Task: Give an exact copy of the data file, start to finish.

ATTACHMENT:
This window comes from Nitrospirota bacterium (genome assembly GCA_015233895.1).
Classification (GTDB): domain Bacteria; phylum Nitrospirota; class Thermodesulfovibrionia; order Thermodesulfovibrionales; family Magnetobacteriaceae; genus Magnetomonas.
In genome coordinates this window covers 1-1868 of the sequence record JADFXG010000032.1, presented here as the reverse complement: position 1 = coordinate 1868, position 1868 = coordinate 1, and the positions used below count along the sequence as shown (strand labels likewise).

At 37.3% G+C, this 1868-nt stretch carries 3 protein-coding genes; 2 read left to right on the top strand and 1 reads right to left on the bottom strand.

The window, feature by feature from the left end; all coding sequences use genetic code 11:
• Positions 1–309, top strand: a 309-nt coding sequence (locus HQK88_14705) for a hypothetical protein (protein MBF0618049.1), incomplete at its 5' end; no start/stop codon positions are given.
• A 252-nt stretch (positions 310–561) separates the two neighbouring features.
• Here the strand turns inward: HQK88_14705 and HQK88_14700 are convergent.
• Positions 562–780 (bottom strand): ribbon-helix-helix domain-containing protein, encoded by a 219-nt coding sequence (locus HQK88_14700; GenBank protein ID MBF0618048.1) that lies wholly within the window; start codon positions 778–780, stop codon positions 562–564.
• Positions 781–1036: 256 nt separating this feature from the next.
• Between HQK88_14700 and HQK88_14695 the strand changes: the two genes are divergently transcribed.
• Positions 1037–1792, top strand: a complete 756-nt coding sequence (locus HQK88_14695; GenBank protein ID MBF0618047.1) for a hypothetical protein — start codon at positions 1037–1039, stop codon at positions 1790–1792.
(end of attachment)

This window comes from Nitrospirota bacterium (genome assembly GCA_015233895.1).
Classification (GTDB): domain Bacteria; phylum Nitrospirota; class Thermodesulfovibrionia; order Thermodesulfovibrionales; family Magnetobacteriaceae; genus Magnetomonas.
In genome coordinates this window covers 1-1868 of the sequence record JADFXG010000032.1, presented here as the reverse complement: position 1 = coordinate 1868, position 1868 = coordinate 1, and the positions used below count along the sequence as shown (strand labels likewise).

At 37.3% G+C, this 1868-nt stretch carries 3 protein-coding genes; 2 read left to right on the top strand and 1 reads right to left on the bottom strand.

The window, feature by feature from the left end; all coding sequences use genetic code 11:
• Positions 1–309, top strand: a 309-nt coding sequence (locus HQK88_14705) for a hypothetical protein (protein MBF0618049.1), incomplete at its 5' end; no start/stop codon positions are given.
• A 252-nt stretch (positions 310–561) separates the two neighbouring features.
• Here the strand turns inward: HQK88_14705 and HQK88_14700 are convergent.
• Positions 562–780 (bottom strand): ribbon-helix-helix domain-containing protein, encoded by a 219-nt coding sequence (locus HQK88_14700; GenBank protein ID MBF0618048.1) that lies wholly within the window; start codon positions 778–780, stop codon positions 562–564.
• Positions 781–1036: 256 nt separating this feature from the next.
• Between HQK88_14700 and HQK88_14695 the strand changes: the two genes are divergently transcribed.
• Positions 1037–1792, top strand: a complete 756-nt coding sequence (locus HQK88_14695; GenBank protein ID MBF0618047.1) for a hypothetical protein — start codon at positions 1037–1039, stop codon at positions 1790–1792.